‘Yes we Khan’: US applies drone diplomacy at Toronto Airport (Op-Ed)
It is the story of who is setting the rules of the game and drawing the world’s new divisive lines to supplement the old barricades.
Here it is for you. It involves a living legend of Pakistani cricket, largely seen as the country’s next prime minister or president, sportsman-turned-politician Imran Khan. Khan was flying from Ottawa to New York to attend a key fundraising event after collecting money in Canada for the nearing elections in Pakistan when he was removed from the plane to be questioned by US immigration authorities last Friday.
You may ask, why? Well, the detention could be hardly explained by the vague language of a terse statement on the issue, made by the US State Department’s Spokesperson Laura Lucas. The explanation sounds confusing:
“We are aware that Imran Khan had been briefly delayed in Toronto before boarding the next flight to United States. The issue was resolved. Mr. Imran is welcome in the United States.” In a later statement, State Department spokesman Mark Toner denied that Khan was held and interrogated in Toronto.
Anyway, was it really such a bizarre form of “welcome”? Or was it rather a cold shower? What is crystal clear is that Khan’s abrupt offloading at Toronto Airport had nothing to do with security or other reasons which should have prompted US immigration authorities to act in such a weird way, as if catapulting a Pakistani celebrity from the plane. No alleged terrorist connection or serious crime, nor any wrongdoing was reported.
All in all, as a result of the incident the humiliated the leader of Pakistan’s Tehreek-e-Insaf party had to take another flight to New York and missed the fundraising lunch and subsequent events, which, in fact, were on the priority list of his four-day visit to US, which ended this week.
What shed some light on the incident was a comment, left on Twitter by Khan himself. Describing his US trip perils, the Pakistani politician confessed he was “interrogated on [his] views on drones”.
"My stance is known. Drone attacks must stop." While not trying to hide his disappointment, Imran Khan made himself clear that it is prudent to stand by one’s views.
"Missed flight and sad to miss the fundraising lunch in NY, but nothing will change my stance," he wrote.
Just imagine what could have happened, if eventually a visiting US senator was detected in a Pakistani airport and taken off his plane to be interrogated, say, on continuous airstrikes in Pakistan, denounced by Islamabad. However, as an old Latin adage goes, “Quod licet Jovi, non licet bovi” [What is legitimate for Jove is not legitimate for oxen – Ed.].
Two millennia after the Romans some things actually haven’t changed. Might is right the same way it happened in the time of Roman wars. No need to say that every time they take to the global skies US and Pakistani politicians would be respectively treated as VIP and coach-class passengers, with one enjoying de facto immunity, not written into any Geneva convention, while the other being deprived of it.
What strike me most of all in the Imran Khan story is not even the notorious double standards shown again – the reality, all of us in the global village seemingly got used to long ago. While navigating the web I discovered something that until last week I actually didn’t know. As it turns out, Khan was far from being the only Pakistani dignitary punished by the Obama administration in a carefully-veiled move through introducing US entry restrictions or a visa curtain for taking the risk of striking a critical note on White House foreign and security policy.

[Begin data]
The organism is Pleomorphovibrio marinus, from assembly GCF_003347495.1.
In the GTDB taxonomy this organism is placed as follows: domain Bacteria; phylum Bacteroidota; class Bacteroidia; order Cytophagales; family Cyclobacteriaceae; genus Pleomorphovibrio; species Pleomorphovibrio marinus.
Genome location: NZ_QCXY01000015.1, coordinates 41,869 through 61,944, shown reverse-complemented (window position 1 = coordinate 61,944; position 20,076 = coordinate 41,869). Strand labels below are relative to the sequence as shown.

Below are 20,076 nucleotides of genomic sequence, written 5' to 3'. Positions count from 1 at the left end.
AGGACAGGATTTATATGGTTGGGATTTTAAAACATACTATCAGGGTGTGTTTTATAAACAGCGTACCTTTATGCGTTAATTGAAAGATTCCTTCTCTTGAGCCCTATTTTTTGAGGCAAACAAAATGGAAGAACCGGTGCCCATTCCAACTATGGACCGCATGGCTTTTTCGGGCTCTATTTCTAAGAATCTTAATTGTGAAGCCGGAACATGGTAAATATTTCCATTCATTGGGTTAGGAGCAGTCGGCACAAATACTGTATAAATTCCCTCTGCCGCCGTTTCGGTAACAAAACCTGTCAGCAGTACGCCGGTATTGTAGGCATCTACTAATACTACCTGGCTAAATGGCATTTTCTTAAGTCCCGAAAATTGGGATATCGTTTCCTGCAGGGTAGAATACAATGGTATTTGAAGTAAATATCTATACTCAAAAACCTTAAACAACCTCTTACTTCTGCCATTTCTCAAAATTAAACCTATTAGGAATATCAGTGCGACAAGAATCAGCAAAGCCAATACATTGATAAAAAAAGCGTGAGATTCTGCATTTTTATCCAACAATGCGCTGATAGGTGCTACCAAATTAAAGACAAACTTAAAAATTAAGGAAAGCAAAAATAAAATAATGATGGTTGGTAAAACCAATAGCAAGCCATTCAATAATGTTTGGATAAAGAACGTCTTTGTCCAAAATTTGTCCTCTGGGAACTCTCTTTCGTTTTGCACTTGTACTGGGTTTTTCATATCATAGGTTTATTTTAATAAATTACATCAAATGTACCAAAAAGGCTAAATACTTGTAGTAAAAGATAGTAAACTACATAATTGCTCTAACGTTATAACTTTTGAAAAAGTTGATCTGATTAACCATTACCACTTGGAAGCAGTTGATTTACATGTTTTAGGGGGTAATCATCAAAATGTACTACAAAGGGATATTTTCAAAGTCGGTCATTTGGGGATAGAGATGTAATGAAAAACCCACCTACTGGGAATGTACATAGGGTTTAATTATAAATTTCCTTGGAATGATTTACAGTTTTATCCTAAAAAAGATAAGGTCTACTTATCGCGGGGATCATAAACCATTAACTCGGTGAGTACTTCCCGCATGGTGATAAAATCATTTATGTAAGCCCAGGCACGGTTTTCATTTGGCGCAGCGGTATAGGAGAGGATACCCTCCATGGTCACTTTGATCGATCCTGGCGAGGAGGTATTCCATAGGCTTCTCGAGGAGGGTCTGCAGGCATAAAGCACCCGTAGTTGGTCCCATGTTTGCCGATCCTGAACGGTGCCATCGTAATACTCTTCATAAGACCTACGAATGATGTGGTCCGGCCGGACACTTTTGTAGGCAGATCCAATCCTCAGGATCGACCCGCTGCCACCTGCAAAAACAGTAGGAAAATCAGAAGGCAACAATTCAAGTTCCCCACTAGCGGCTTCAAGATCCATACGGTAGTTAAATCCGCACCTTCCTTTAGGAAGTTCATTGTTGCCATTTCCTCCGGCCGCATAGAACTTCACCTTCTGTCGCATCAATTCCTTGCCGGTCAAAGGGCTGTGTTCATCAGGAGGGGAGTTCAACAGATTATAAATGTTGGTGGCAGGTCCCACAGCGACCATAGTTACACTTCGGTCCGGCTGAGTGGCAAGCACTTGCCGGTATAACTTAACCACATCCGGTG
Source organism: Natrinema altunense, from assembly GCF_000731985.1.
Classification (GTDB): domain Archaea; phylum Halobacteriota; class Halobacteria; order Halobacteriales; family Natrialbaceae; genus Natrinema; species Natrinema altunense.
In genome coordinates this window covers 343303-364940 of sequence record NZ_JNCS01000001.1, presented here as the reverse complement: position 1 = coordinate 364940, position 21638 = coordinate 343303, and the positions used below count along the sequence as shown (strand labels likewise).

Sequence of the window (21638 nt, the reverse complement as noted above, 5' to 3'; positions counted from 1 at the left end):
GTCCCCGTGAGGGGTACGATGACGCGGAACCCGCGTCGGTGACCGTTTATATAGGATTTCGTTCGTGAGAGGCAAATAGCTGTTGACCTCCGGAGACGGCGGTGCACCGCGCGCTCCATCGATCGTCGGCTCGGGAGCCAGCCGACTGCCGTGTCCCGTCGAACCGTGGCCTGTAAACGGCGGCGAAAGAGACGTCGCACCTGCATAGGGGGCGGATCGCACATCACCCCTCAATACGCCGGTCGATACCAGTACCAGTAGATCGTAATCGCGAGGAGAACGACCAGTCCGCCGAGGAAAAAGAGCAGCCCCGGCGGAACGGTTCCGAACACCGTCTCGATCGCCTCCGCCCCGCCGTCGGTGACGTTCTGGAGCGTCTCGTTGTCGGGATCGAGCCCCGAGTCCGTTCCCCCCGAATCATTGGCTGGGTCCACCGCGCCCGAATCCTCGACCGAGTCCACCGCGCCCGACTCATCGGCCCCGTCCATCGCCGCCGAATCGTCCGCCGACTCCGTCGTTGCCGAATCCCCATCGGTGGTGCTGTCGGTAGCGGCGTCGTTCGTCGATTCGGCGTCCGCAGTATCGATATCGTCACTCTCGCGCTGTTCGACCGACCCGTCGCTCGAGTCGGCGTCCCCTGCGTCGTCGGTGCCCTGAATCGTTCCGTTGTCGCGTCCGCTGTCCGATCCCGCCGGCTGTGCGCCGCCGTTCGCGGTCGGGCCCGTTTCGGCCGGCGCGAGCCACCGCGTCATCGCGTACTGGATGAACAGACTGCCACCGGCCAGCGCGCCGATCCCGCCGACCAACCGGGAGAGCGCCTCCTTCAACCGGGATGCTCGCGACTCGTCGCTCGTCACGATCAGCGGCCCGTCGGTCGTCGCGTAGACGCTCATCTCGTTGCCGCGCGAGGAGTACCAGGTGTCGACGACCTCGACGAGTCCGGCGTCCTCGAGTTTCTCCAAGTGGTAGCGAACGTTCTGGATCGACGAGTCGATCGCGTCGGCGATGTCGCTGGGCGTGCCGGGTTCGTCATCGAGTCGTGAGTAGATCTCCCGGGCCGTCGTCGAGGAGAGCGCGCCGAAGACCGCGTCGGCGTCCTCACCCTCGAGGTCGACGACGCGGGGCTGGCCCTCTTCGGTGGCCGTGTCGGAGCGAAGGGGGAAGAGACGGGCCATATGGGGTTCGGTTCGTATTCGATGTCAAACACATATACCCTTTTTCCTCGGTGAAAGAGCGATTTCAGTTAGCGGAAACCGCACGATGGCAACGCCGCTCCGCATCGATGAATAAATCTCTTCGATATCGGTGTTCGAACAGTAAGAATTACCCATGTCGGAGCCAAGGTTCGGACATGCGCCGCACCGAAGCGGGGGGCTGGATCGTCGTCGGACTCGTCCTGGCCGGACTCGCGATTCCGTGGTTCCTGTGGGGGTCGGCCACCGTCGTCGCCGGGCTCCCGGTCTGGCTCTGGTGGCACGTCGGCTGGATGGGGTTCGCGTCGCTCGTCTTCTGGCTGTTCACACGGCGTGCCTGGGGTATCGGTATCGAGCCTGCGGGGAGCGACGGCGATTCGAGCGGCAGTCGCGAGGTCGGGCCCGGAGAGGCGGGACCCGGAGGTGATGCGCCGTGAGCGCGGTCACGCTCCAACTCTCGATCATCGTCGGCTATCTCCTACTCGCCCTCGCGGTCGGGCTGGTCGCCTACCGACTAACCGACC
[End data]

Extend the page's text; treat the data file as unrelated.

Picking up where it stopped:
It is reported that some weeks earlier, Shahzad Akbar, a prominent Pakistani lawyer who represents drone victims in lawsuits against the US and is also known as the co-founder of the Pakistani human rights organization Foundation for Fundamental Rights, was denied a US entry visa while planning to address an international conference in Washington.
In another incident, dated back to this May, Mohammad Danish Qasim, a Pakistani student, who produced a short film titled The Other Side, which “revolves around the idea of assessing social, psychological and economical effects of drones on the people in tribal areas of Pakistan” was twice denied a US entry visa and never reached US shores.
Ironically, Qasim was chosen as the winner of the Audience Award for Best International Film at the 2012 National Film Festival For Talented Youth, held annually in the US.
But let us get back to the Imran Khan story.
“What makes this most ironic is that the US loves to sermonize to the world about the need for open ideas and political debate. In April, the Secretary of State, Hillary Clinton, had lectured the planet on how ‘those societies that believe they can be closed to change, to ideas, cultures and beliefs that are different from theirs, will find quickly that in our internet world they will be left behind,’” writes Glenn Greenwald in a story carried by The Nation Pakistani leading daily.
According to the author, Clinton’s remarks raise eyebrows as “she is part of the same government that seeks to punish and exclude filmmakers, students, lawyers, activists and politicians for the crime of opposing US policy.”
Isn’t it a major paradox that while all dictionaries describe the freedom of movement as one of the basic human freedoms and ABC of free market society (along with the free flow of ideas and capital), in present day realities it becomes more a freedom with a price tag attached to it.
So, if you are not ready to compromise your views, be ready to be detected in Toronto Airport while en route to the US or somewhere else, as happened with Imran Khan and the others. You will find no way to escape from the welcome drones of the 2009 Nobel Peace Prize-winner’s diplomacy.
Sergey Strokan, for RT